Complex rules don’t help self-managed super funds

feature-piggy-bank-tax-200Thousands of self-managed super funds continue to be set up. Their attractions seem to know no bounds. However, there are a large number of rules and regulations that govern these types of super funds and trustees need to be acutely aware of them.

For instance, special rules dictate how certain income of an SMSF is exempt from tax. That is called exempt current pension income. The ordinary income and statutory income that a complying super fund derives from assets set aside or used to pay current pensions to members, which would otherwise be assessable income, is deemed to be exempt income where the relevant conditions are satisfied. This is commonly referred to as ECPI.

Broadly, the exemption applies in respect of superannuation income stream benefits payable by the fund. In order to claim the exemption for current pension liabilities in the fund’s tax return, the trustees must commence the payment of the superannuation income stream benefit. In the case of an SMSF, all of the fund’s assets should be re-valued to the current market value prior to commencing a pension.

As the exemption only applies to complying superannuation funds (including SMSFs), a fund must ensure it maintains its complying fund status for the relevant income year.

The Tax Office has recently reminded trustees of SMSFs that it has made changes to how ECPI must be reported in the 2012 SMSF Annual Return. The changes are part of the ATO’s ongoing compliance focus on SMSFs that are paying income streams and claiming amounts of income as ECPI but may be inaccurately claiming deductions. The Tax Office says it intends to review the ECPI entitlements of a number of SMSFs as part of its ongoing compliance activity.

Specifically, Label Y (Exempt current pension income) has been inserted in Section B (Income) of the 2012 SMSF Annual Return and replaces former Label K (which was previously recorded in Section C: Deductions). According to the Tax Office, this new layout is consistent with how the relevant legislation treats the income as exempt and will assist SMSF trustees to accurately claim deductions.

Broadly, the gross income of an SMSF derived from assets held to provide for current pension liabilities is exempt from income tax. This gross income amount is shown as part of the total shown in Labels A to U. To ensure the income derived from assets held for current pension liabilities is not taxed, it is necessary to deduct an identical amount at Y.

However, the Tax Office says that the exempt income shown at Y should not be reduced by the amount of expenses incurred in deriving that income. Doing so would understate the deductible amount of ECPI and would result in some of that income being subject to tax. The Tax Office also notes that any expenses incurred in gaining or producing ECPI are not deductible, and those expenses should not be shown anywhere at item 11 (Deductions) on the annual return.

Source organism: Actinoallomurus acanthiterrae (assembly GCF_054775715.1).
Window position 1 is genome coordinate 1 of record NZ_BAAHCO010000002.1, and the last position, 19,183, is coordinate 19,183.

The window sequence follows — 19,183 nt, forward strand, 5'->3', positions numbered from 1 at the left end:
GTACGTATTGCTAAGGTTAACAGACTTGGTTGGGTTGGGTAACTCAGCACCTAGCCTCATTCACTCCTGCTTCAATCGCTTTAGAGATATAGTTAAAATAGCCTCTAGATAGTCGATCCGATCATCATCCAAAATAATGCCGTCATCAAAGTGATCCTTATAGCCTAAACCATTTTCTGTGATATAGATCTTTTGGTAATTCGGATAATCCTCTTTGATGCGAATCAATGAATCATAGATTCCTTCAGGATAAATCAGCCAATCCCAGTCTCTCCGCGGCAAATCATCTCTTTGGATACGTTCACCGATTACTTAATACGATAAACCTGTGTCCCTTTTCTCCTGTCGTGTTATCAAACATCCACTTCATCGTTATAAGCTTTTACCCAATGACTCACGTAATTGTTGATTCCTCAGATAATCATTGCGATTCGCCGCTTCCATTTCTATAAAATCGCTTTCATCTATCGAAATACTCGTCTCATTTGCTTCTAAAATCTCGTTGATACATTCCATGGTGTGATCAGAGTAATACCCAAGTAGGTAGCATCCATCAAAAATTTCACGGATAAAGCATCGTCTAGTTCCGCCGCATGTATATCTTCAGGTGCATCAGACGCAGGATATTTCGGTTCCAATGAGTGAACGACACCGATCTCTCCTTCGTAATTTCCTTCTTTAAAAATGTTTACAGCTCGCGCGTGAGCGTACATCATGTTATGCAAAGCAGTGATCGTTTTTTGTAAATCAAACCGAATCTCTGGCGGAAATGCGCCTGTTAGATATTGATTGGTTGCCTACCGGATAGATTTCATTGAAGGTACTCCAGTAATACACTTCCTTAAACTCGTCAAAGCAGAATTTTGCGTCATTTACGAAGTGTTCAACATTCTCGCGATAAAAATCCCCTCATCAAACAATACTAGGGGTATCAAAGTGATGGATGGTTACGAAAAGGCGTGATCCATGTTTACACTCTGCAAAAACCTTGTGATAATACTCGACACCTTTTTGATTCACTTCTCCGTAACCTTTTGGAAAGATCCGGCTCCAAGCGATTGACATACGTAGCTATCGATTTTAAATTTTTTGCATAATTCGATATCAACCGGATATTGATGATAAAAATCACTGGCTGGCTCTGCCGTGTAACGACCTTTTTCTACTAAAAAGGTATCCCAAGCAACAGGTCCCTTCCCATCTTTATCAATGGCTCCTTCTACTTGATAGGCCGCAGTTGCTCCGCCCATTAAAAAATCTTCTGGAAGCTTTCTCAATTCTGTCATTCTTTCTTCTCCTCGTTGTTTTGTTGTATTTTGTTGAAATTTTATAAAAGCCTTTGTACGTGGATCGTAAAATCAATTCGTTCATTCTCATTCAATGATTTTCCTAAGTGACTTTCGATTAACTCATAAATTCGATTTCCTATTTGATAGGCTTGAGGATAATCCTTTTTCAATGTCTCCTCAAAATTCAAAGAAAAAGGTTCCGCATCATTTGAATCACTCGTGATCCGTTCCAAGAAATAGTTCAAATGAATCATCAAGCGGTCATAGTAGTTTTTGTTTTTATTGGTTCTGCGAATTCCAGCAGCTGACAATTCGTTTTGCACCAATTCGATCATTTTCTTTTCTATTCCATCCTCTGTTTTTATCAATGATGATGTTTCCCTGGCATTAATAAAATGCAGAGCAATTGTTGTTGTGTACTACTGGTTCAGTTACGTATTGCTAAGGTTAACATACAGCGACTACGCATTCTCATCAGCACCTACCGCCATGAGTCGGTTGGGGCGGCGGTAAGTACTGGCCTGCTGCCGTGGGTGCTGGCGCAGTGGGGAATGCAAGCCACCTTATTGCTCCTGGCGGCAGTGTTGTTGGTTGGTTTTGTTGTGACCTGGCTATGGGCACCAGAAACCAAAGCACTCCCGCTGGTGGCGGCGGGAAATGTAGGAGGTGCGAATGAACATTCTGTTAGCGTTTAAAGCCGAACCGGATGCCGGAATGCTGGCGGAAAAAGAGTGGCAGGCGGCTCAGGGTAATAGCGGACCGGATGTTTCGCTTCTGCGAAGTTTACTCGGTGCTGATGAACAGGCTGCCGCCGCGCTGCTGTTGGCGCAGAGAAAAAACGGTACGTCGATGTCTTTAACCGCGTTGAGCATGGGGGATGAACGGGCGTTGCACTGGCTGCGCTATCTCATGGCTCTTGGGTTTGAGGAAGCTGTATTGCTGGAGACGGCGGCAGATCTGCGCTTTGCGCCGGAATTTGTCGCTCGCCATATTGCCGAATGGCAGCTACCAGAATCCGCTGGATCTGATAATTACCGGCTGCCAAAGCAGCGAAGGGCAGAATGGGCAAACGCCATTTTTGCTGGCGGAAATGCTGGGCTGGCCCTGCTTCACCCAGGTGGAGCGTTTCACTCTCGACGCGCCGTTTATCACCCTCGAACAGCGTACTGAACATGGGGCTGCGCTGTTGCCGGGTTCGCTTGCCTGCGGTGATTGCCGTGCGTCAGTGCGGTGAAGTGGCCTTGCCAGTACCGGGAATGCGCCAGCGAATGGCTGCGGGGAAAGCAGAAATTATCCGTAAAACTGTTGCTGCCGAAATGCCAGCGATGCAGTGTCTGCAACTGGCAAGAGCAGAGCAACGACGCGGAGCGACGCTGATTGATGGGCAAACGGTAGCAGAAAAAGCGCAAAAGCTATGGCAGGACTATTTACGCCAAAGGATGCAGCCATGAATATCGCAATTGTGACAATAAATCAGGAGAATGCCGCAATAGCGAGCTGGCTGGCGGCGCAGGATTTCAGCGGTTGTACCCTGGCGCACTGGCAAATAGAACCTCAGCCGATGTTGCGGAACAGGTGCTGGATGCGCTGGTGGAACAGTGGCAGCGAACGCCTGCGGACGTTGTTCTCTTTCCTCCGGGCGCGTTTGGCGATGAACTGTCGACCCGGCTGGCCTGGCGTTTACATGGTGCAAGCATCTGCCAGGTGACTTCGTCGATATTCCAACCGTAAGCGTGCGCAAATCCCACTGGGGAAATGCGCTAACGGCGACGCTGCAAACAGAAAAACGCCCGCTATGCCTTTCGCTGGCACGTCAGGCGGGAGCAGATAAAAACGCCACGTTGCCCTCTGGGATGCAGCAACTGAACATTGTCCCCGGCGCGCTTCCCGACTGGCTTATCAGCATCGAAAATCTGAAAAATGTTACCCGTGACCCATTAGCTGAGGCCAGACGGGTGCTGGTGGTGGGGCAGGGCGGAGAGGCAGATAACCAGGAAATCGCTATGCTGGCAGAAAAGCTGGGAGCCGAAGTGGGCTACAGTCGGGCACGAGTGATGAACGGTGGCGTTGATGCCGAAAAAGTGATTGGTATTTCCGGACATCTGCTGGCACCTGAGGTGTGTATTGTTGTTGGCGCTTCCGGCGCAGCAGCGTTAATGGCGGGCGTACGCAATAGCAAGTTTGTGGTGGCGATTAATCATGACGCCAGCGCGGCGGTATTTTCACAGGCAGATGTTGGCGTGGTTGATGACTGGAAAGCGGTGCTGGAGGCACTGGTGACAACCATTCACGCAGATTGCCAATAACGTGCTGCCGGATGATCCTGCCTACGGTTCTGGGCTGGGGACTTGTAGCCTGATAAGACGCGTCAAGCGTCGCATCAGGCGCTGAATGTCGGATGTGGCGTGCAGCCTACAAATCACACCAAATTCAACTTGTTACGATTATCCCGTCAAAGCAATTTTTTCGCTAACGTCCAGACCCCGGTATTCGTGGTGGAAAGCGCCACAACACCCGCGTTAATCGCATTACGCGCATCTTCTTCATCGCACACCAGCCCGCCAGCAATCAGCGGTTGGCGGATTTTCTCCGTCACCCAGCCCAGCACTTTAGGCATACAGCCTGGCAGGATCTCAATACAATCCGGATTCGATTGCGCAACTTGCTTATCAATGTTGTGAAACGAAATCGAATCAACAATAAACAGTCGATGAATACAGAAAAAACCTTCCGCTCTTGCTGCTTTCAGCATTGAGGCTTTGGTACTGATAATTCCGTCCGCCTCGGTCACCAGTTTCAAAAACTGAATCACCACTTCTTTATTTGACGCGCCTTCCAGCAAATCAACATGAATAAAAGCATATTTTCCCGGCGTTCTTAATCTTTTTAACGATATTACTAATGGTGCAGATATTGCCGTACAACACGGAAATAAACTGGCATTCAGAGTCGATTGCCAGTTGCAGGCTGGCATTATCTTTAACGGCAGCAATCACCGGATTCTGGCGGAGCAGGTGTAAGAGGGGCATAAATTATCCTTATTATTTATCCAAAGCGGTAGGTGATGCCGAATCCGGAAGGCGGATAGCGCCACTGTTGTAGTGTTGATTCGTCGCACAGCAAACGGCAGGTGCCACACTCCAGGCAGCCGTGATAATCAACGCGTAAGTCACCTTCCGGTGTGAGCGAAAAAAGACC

As you can see, complying with the SMSF rules is no walk in the park! Attention to detail is important.

SMSF member information for 2013

For the 2013 SMSF annual return, the Tax Office has indicated that the reporting of member information will be expanded to include former members who have left the fund during the income year by rolling out their benefits.

From the 2012-13 income year, trustees will need to report all current members with an interest in the fund at June 30 (section F), and deceased members and all former members who held an interest in the fund at any time during the income year (section G). That is, the annual return will need to provide information (in either section F or G) for every member, including those:

  • for whom no contributions were received during the year;
  • who were only paid an income stream during the year;
  • who had a nil closing balance at the end of the year;
  • who left the fund during the year by rolling out their benefits or being paid a lump sum.

Rollover benefit statements

From July 1, 2013, the Tax Office says super funds will need to use a new Rollover Benefit Statement form for all rollovers. The new form will also affect contributions information reported in the 2014 SMSF annual return.

From July 1, 2013, all contributions received by a super fund during a financial year will be required to be reported to the Tax Office by that fund and not by another fund when the contributions are transferred in a rollover. For example, the Tax Office says that an SMSF trustee will need to report all contributions received in the 2013-14 financial year in section F of the 2014 SMSF annual return, even if some of those contributions are rolled out to another fund before the end of the 2013-14 financial year.

Also from July 1, 2013, the RBS will no longer be used to provide contributions information to another fund with a rollover.

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